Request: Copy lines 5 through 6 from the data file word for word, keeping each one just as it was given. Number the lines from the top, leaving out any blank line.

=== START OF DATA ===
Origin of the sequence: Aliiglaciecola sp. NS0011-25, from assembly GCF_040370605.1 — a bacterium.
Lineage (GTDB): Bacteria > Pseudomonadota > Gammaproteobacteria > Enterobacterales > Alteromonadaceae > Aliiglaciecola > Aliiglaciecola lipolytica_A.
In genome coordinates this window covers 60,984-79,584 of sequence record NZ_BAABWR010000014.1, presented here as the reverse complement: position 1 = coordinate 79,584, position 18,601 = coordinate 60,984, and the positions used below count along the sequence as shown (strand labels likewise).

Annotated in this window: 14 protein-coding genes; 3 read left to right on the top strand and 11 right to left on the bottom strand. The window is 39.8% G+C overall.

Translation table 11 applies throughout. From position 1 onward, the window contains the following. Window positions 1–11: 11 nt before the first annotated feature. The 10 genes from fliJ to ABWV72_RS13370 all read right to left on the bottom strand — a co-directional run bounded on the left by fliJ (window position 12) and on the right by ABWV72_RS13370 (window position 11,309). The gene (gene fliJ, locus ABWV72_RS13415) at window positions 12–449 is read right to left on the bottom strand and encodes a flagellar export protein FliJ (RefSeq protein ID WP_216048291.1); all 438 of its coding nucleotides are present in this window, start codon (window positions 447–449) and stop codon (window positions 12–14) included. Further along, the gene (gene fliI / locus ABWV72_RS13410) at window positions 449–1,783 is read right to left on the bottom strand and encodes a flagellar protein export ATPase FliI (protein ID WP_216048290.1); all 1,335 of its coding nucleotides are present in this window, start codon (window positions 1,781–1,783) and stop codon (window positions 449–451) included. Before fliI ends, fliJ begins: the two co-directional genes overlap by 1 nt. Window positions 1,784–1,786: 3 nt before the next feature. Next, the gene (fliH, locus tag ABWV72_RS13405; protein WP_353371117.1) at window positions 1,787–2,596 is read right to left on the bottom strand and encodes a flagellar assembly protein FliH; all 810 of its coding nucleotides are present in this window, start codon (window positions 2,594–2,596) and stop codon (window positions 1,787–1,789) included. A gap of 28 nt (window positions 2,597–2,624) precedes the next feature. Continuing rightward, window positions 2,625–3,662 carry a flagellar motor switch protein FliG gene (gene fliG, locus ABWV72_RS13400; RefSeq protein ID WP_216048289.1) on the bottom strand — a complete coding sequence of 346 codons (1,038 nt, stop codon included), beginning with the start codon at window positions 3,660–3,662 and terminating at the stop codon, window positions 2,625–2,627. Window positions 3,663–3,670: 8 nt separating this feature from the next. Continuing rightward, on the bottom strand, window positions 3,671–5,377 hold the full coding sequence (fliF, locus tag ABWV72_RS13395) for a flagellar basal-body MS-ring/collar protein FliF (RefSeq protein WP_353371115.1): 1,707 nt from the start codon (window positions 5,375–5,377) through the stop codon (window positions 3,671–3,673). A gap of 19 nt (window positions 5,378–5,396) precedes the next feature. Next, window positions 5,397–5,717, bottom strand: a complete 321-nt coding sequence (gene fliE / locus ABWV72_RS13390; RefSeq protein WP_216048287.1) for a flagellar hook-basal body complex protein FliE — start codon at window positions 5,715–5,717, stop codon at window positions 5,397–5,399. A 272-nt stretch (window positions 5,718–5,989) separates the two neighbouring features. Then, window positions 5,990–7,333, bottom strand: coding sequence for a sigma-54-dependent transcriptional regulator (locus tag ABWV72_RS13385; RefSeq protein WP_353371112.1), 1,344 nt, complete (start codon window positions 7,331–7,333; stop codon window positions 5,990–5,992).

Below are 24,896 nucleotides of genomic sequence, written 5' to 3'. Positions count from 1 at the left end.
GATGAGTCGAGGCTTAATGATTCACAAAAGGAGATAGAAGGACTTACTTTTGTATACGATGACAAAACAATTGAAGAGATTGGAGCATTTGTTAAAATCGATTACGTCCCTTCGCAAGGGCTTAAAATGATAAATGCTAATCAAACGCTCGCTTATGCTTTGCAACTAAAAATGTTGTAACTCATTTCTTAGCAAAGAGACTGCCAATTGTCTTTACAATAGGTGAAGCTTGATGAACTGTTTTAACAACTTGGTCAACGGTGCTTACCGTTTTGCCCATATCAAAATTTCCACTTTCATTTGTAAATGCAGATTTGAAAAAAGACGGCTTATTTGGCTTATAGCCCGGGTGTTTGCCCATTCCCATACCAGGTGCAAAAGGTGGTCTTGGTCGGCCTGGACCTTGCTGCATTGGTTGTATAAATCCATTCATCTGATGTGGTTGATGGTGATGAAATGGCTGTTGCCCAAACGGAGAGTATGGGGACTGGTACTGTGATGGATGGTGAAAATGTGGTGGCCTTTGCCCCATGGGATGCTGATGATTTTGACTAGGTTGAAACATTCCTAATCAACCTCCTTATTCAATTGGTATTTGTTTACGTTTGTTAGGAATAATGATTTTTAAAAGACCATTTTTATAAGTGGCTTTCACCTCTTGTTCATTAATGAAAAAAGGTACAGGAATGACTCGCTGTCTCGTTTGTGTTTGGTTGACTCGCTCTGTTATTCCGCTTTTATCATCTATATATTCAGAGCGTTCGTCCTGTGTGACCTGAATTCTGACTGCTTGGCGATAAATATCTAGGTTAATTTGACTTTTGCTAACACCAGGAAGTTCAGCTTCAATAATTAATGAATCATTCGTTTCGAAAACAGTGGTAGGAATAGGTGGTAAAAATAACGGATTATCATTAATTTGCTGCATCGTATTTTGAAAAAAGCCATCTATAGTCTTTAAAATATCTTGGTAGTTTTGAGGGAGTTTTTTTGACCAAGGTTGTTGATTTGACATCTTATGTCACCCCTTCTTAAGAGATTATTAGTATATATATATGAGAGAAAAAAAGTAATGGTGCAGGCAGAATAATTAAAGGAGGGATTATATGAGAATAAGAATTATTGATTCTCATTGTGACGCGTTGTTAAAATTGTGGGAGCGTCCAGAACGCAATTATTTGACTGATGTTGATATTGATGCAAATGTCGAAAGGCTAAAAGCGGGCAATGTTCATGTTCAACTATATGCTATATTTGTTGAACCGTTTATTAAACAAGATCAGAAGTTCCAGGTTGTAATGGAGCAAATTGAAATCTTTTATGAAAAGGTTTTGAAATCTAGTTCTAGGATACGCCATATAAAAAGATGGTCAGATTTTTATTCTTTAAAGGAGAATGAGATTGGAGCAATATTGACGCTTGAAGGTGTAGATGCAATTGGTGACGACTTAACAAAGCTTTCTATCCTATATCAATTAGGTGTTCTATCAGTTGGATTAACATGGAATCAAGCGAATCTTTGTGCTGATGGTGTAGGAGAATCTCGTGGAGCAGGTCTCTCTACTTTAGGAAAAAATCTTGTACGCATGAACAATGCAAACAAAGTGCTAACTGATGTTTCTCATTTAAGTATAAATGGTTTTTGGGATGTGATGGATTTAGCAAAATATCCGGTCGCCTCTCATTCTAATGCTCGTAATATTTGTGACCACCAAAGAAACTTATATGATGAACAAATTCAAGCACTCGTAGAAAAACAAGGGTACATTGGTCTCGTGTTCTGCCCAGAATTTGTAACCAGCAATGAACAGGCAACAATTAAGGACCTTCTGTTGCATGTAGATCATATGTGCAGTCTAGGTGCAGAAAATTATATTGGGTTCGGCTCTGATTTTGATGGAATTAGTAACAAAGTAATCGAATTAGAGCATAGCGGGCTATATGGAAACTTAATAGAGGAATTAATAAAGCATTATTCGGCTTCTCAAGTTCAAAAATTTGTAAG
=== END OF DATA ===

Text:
Translation table 11 applies throughout. From position 1 onward, the window contains the following. Window positions 1–11: 11 nt before the first annotated feature. The 10 genes from fliJ to ABWV72_RS13370 all read right to left on the bottom strand — a co-directional run bounded on the left by fliJ (window position 12) and on the right by ABWV72_RS13370 (window position 11,309). The gene (gene fliJ, locus ABWV72_RS13415) at window positions 12–449 is read right to left on the bottom strand and encodes a flagellar export protein FliJ (RefSeq protein ID WP_216048291.1); all 438 of its coding nucleotides are present in this window, start codon (window positions 447–449) and stop codon (window positions 12–14) included. Further along, the gene (gene fliI / locus ABWV72_RS13410) at window positions 449–1,783 is read right to left on the bottom strand and encodes a flagellar protein export ATPase FliI (protein ID WP_216048290.1); all 1,335 of its coding nucleotides are present in this window, start codon (window positions 1,781–1,783) and stop codon (window positions 449–451) included. Before fliI ends, fliJ begins: the two co-directional genes overlap by 1 nt. Window positions 1,784–1,786: 3 nt before the next feature. Next, the gene (fliH, locus tag ABWV72_RS13405; protein WP_353371117.1) at window positions 1,787–2,596 is read right to left on the bottom strand and encodes a flagellar assembly protein FliH; all 810 of its coding nucleotides are present in this window, start codon (window positions 2,594–2,596) and stop codon (window positions 1,787–1,789) included. A gap of 28 nt (window positions 2,597–2,624) precedes the next feature. Continuing rightward, window positions 2,625–3,662 carry a flagellar motor switch protein FliG gene (gene fliG, locus ABWV72_RS13400; RefSeq protein ID WP_216048289.1) on the bottom strand — a complete coding sequence of 346 codons (1,038 nt, stop codon included), beginning with the start codon at window positions 3,660–3,662 and terminating at the stop codon, window positions 2,625–2,627. Window positions 3,663–3,670: 8 nt separating this feature from the next. Continuing rightward, on the bottom strand, window positions 3,671–5,377 hold the full coding sequence (fliF, locus tag ABWV72_RS13395) for a flagellar basal-body MS-ring/collar protein FliF (RefSeq protein WP_353371115.1): 1,707 nt from the start codon (window positions 5,375–5,377) through the stop codon (window positions 3,671–3,673). A gap of 19 nt (window positions 5,378–5,396) precedes the next feature. Next, window positions 5,397–5,717, bottom strand: a complete 321-nt coding sequence (gene fliE / locus ABWV72_RS13390; RefSeq protein WP_216048287.1) for a flagellar hook-basal body complex protein FliE — start codon at window positions 5,715–5,717, stop codon at window positions 5,397–5,399. A 272-nt stretch (window positions 5,718–5,989) separates the two neighbouring features. Then, window positions 5,990–7,333, bottom strand: coding sequence for a sigma-54-dependent transcriptional regulator (locus tag ABWV72_RS13385; RefSeq protein WP_353371112.1), 1,344 nt, complete (start codon window positions 7,331–7,333; stop codon window positions 5,990–5,992).

Below are 24,896 nucleotides of genomic sequence, written 5' to 3'. Positions count from 1 at the left end.